A letter to my church:
Dear Father Remi:
I've come close to walking out of mass before, when Deacon Mike was plugging for gun control. I didn't, then, but I resolved that I would walk out if the church again attempted to interfere, even if only by suggestion, with matters of internal politics of the United States or undermining of the Constitution of the United States or undermining of the security of the United States.
This morning, at the early mass, I did walk out after we were intoned to not be afraid of letting in "refugees." I'm not sure what universe the reader lives in. I am not sure what universe the writer of the request for prayers lives in. In the universe I live in, the real universe, those refugees are mostly - no, _overwhelmingly_ - military age males, from a hostile religion, heavily infiltrated by ISIS/DAESH, a slave trading, raping, fanatical, genocidal, and expanding group of that religion. No, the State Department and DHS cannot filter out the maniacs.
Yes, as a matter of fact I do have quite a bit of experience over there.
I will not welcome them. I will not encourage others to welcome them. And I will not support a church that says we should. They are the enemy. They are the enemy of both civilization and Christianity. They are not an enemy to be turned by turning the other cheek. (Indeed, given the sexual proclivities of the region, it is wise to keep all one's cheeks far, far from them.) And those who would let them in are working hand in hand with the enemies of civilization and the Church.
Whether I shall come back to Saint Mary's, find another Catholic Church less politically and suicidally liberal, or join a less effectively anti-Christian Protestant church I cannot say at this time. I am pretty sure that whichever way I decide, God will understand my preferring not to support the ruin of my country, my civilization, or my religion.
Thomas P. Kratman
From Ex-Army: Me, now, the last time I was in a church was when I got married, I think, several decades ago. I have no hostility to religion or organized religion, I'm just sort of indifferent to its manifestation in public. Just indifferent. I have no grudge against it. If anything, I'm rather biased in favor of Christianity because it's been instrumental in producing the Western Civilization that I value above all other cultures of mankind. And, though I'm not a believer, I usually prefer believers to non-believers. They tend to be better people. I'm a lifelong fan of C. S. Lewis, G. K. Chesterton, and other Christian-oriented writers of that sort. Morality-wise, I find Christianity as good a guide as any religion or philosophy, and superior to the vast majority.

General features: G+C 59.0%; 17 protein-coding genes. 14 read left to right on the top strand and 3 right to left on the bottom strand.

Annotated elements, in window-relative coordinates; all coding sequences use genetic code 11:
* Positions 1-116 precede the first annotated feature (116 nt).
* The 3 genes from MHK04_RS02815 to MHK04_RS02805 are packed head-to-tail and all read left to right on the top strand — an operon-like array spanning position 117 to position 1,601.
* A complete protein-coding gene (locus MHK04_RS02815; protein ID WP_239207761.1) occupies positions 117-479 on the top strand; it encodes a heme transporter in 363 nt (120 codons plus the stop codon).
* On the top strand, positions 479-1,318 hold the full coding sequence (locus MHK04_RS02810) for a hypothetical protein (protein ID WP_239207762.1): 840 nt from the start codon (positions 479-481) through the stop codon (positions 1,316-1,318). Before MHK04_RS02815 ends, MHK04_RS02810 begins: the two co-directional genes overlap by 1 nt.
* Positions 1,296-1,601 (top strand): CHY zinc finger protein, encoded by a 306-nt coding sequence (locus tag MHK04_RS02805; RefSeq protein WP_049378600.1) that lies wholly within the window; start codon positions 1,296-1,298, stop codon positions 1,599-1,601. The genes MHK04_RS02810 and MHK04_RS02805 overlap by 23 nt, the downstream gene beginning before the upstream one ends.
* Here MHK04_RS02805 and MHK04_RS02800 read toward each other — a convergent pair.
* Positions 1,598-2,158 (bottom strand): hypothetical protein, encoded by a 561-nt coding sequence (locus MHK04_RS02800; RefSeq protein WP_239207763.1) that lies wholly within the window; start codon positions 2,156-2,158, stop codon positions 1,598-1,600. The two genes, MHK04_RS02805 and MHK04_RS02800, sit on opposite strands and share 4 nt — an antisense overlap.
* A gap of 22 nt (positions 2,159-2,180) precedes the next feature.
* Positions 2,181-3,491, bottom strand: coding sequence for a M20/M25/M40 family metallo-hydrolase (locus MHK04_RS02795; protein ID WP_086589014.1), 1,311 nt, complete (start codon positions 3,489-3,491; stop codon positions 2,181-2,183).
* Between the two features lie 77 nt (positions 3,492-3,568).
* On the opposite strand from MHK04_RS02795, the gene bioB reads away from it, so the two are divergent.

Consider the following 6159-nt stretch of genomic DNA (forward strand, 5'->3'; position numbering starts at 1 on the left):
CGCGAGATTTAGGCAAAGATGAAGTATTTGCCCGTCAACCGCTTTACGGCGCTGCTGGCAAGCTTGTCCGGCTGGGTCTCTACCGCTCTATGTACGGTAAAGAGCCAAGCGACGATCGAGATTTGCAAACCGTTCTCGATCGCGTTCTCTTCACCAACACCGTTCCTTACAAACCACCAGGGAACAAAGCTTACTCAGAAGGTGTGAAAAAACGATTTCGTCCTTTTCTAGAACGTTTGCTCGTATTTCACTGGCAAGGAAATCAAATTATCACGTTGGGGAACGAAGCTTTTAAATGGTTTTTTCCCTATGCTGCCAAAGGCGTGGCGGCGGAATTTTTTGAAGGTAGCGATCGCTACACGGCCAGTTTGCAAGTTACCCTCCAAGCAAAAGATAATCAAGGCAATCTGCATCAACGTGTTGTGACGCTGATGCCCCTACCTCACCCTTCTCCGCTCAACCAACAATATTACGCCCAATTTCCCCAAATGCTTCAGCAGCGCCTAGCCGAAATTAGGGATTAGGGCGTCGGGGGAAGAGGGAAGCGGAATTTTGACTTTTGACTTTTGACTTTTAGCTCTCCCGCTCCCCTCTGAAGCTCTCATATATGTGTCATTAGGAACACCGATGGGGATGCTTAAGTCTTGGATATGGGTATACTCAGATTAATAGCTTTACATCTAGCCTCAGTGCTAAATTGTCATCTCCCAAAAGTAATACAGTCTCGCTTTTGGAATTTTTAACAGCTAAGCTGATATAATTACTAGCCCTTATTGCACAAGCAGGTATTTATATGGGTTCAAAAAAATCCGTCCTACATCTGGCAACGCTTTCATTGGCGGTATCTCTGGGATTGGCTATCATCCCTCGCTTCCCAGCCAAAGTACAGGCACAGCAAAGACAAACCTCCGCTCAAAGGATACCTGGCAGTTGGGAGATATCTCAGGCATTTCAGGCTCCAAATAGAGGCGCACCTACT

That said, a damn fool is a damn fool, whether he's a Christian or not. Some of my fellow-thinkers among the realist right are hostile to Christianity precisely because of the sort of nonsense that Mr. Kratman describes above. I'm not, or I'm usually not, because the same kind of nonsense can be found outside of the churches and outside of Christianity, among just about every other religion or nonreligious belief system. Indeed, I first encountered it, back in the 60's, with the counterculture movement which was overwhelmingly anti-Christian.
Obviously, Christians don't have to be damn fools, because Tom Kratman clearly isn't. Ir also occurs to me that while Pope Francis is a damn fool in much the same way that the priest addressed is, Pat Buchanan, of the same church, definitely is not.
My attitude in these matters is simple. When someone is correct on the issues of gun control and inviting "Syrian" "refugees" to move in, I respect him for his conclusions whether he's a theist or an atheist or something in between. When he's wrong on those issues, I have zero respect for his opinions on the matters whether he's a peasant, Pope, or punk rocker.
A religious leader is, supposedly, an expert on matters of religion. That's where his authority lies. He has no more expertise in matters of statecraft than does a janitor or a courtesan. Bad advice from a preacher or priest deserves no more respect than bad advice from anyone else.
Quibcag: Illustrated by Rosette Christopher of Chrono Crusade (Japanese: クロノ クルセイド Hepburn: Kurono Kuruseido). Since I haven't actually seen the anime yet, I can't be sure, but she seems to be a sort of nun. If she is, she belongs to a church that is willing to defend itself.
Find out about Tom Kratman here:
Find out about Tom Kratman here: